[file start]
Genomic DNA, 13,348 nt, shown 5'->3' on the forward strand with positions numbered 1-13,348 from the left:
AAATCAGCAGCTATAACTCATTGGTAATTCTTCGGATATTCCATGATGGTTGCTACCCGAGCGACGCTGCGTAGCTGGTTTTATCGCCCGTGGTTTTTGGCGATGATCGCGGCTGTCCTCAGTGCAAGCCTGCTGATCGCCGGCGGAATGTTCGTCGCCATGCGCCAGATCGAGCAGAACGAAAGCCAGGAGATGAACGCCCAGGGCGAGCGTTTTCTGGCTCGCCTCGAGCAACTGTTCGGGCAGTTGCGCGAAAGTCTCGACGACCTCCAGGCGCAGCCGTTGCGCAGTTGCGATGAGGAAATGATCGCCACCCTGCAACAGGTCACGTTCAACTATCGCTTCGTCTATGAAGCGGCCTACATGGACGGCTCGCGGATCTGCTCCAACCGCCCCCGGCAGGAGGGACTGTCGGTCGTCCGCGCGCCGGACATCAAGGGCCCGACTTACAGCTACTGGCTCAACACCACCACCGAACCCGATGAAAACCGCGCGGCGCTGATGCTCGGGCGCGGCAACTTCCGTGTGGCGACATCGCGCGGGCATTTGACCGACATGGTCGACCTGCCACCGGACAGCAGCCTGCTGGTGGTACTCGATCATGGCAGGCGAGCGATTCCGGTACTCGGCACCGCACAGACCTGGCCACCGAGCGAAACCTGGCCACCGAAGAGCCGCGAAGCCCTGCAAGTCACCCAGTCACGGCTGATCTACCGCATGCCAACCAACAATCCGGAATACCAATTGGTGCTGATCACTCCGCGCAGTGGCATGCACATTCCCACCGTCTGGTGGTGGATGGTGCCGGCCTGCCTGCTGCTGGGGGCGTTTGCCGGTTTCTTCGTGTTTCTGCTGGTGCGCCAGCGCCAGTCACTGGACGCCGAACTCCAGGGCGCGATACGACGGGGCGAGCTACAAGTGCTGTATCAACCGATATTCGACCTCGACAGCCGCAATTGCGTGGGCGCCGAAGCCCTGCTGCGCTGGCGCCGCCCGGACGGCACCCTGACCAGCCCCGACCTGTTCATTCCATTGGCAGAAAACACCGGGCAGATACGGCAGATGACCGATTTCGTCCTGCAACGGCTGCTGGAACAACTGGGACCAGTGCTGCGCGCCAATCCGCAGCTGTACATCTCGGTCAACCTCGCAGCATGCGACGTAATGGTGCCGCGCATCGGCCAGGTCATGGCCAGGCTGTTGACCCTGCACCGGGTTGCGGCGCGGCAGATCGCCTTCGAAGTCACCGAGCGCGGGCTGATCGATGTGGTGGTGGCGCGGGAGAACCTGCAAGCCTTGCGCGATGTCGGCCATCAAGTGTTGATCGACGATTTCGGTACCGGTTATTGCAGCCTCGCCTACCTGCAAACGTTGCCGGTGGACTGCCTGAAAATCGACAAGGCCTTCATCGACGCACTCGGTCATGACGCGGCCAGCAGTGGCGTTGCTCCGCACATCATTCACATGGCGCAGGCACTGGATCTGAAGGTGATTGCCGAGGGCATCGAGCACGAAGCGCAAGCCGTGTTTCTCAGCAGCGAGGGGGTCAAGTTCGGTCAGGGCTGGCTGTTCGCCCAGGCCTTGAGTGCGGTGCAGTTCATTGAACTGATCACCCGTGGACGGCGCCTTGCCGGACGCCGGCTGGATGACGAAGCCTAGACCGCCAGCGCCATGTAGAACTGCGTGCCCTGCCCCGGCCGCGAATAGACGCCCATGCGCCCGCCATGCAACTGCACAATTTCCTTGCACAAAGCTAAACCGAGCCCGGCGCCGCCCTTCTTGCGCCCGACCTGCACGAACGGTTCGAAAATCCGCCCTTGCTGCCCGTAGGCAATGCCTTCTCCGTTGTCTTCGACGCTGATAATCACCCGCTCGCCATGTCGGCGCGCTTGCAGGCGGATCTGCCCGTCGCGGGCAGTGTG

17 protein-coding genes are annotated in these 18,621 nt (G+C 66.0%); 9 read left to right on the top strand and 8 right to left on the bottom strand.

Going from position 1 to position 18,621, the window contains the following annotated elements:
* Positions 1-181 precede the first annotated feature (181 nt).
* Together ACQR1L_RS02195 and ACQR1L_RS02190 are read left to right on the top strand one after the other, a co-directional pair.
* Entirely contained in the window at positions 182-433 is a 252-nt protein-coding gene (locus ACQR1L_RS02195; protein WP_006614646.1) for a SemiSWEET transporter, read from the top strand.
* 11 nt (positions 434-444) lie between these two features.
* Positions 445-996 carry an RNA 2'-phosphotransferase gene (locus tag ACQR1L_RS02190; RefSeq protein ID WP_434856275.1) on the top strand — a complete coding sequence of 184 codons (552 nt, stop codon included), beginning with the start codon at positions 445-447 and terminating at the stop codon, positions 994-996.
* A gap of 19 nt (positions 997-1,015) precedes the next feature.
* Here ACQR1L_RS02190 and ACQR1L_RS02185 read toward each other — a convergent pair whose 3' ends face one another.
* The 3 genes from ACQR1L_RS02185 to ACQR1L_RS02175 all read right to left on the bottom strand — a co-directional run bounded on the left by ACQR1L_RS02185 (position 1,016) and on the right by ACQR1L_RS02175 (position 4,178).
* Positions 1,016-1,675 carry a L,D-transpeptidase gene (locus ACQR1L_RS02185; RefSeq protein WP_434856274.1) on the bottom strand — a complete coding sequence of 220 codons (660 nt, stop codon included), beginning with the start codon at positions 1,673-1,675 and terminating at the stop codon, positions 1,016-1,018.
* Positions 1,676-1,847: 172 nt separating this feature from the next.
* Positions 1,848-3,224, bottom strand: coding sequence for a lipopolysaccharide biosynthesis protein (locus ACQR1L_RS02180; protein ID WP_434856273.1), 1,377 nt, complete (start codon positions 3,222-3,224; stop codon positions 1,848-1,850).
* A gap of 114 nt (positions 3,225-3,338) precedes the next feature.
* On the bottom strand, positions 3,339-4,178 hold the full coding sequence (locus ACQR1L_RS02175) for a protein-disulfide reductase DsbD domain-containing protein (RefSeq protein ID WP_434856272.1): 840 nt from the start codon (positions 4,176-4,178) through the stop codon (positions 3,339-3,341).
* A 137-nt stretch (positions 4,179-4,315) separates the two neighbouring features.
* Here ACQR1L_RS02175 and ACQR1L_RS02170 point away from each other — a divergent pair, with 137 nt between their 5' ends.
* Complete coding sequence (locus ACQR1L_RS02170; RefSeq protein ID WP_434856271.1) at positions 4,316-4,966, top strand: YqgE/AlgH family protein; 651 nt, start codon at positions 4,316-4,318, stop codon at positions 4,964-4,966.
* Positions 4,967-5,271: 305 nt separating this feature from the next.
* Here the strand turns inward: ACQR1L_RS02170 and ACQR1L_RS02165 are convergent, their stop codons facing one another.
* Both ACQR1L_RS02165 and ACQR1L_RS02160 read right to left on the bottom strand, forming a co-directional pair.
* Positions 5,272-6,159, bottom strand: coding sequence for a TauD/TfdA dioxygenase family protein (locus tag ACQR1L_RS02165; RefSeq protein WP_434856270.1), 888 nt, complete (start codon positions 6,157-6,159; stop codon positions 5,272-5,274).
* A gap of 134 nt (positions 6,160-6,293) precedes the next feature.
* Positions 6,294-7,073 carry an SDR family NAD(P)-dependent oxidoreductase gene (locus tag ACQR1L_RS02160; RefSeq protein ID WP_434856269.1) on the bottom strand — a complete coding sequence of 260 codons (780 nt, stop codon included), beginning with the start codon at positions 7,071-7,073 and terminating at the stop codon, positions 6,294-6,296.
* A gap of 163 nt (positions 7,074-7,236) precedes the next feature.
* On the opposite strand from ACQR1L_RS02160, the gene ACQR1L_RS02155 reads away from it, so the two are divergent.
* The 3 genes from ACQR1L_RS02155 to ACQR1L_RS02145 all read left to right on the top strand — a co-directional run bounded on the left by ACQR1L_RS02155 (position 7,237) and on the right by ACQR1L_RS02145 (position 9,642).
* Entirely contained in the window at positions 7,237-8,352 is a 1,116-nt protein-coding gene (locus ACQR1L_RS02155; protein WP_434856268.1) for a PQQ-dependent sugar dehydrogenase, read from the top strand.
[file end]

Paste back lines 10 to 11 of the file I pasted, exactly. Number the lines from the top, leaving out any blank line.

* A gap of 19 nt (positions 997-1,015) precedes the next feature.
* Here ACQR1L_RS02190 and ACQR1L_RS02185 read toward each other — a convergent pair whose 3' ends face one another.